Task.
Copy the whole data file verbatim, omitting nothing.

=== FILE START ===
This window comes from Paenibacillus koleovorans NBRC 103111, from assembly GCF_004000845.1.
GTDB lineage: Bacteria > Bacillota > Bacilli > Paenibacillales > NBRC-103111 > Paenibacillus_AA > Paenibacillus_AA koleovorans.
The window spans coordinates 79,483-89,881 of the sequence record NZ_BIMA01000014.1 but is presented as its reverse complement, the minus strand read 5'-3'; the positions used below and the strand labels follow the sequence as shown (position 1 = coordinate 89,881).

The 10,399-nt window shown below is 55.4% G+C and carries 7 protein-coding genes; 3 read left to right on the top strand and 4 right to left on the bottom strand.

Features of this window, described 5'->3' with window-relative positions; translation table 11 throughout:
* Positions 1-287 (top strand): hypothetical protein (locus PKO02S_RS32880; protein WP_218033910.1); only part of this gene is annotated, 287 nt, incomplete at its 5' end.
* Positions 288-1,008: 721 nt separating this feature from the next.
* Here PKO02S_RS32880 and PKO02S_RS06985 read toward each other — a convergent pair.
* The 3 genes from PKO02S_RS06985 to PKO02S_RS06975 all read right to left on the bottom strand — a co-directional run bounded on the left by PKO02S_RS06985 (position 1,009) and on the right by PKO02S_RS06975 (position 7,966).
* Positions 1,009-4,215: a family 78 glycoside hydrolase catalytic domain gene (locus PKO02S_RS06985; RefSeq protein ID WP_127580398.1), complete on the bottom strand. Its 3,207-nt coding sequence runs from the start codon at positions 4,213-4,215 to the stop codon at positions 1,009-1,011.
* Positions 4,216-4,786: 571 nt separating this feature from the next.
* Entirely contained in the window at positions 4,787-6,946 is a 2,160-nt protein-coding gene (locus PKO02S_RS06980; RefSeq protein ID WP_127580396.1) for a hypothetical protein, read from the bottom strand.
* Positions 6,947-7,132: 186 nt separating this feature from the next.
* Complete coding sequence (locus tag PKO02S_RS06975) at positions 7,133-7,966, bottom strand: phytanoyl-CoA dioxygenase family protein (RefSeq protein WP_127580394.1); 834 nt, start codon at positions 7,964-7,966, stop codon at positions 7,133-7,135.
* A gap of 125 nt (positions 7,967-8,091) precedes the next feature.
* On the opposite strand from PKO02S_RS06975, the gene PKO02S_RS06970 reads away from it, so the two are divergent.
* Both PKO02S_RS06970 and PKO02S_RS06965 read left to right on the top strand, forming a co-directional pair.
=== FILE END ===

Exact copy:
This window comes from Paenibacillus koleovorans NBRC 103111, from assembly GCF_004000845.1.
GTDB lineage: Bacteria > Bacillota > Bacilli > Paenibacillales > NBRC-103111 > Paenibacillus_AA > Paenibacillus_AA koleovorans.
The window spans coordinates 79,483-89,881 of the sequence record NZ_BIMA01000014.1 but is presented as its reverse complement, the minus strand read 5'-3'; the positions used below and the strand labels follow the sequence as shown (position 1 = coordinate 89,881).

The 10,399-nt window shown below is 55.4% G+C and carries 7 protein-coding genes; 3 read left to right on the top strand and 4 right to left on the bottom strand.

Features of this window, described 5'->3' with window-relative positions; translation table 11 throughout:
* Positions 1-287 (top strand): hypothetical protein (locus PKO02S_RS32880; protein WP_218033910.1); only part of this gene is annotated, 287 nt, incomplete at its 5' end.
* Positions 288-1,008: 721 nt separating this feature from the next.
* Here PKO02S_RS32880 and PKO02S_RS06985 read toward each other — a convergent pair.
* The 3 genes from PKO02S_RS06985 to PKO02S_RS06975 all read right to left on the bottom strand — a co-directional run bounded on the left by PKO02S_RS06985 (position 1,009) and on the right by PKO02S_RS06975 (position 7,966).
* Positions 1,009-4,215: a family 78 glycoside hydrolase catalytic domain gene (locus PKO02S_RS06985; RefSeq protein ID WP_127580398.1), complete on the bottom strand. Its 3,207-nt coding sequence runs from the start codon at positions 4,213-4,215 to the stop codon at positions 1,009-1,011.
* Positions 4,216-4,786: 571 nt separating this feature from the next.
* Entirely contained in the window at positions 4,787-6,946 is a 2,160-nt protein-coding gene (locus PKO02S_RS06980; RefSeq protein ID WP_127580396.1) for a hypothetical protein, read from the bottom strand.
* Positions 6,947-7,132: 186 nt separating this feature from the next.
* Complete coding sequence (locus tag PKO02S_RS06975) at positions 7,133-7,966, bottom strand: phytanoyl-CoA dioxygenase family protein (RefSeq protein WP_127580394.1); 834 nt, start codon at positions 7,964-7,966, stop codon at positions 7,133-7,135.
* A gap of 125 nt (positions 7,967-8,091) precedes the next feature.
* On the opposite strand from PKO02S_RS06975, the gene PKO02S_RS06970 reads away from it, so the two are divergent.
* Both PKO02S_RS06970 and PKO02S_RS06965 read left to right on the top strand, forming a co-directional pair.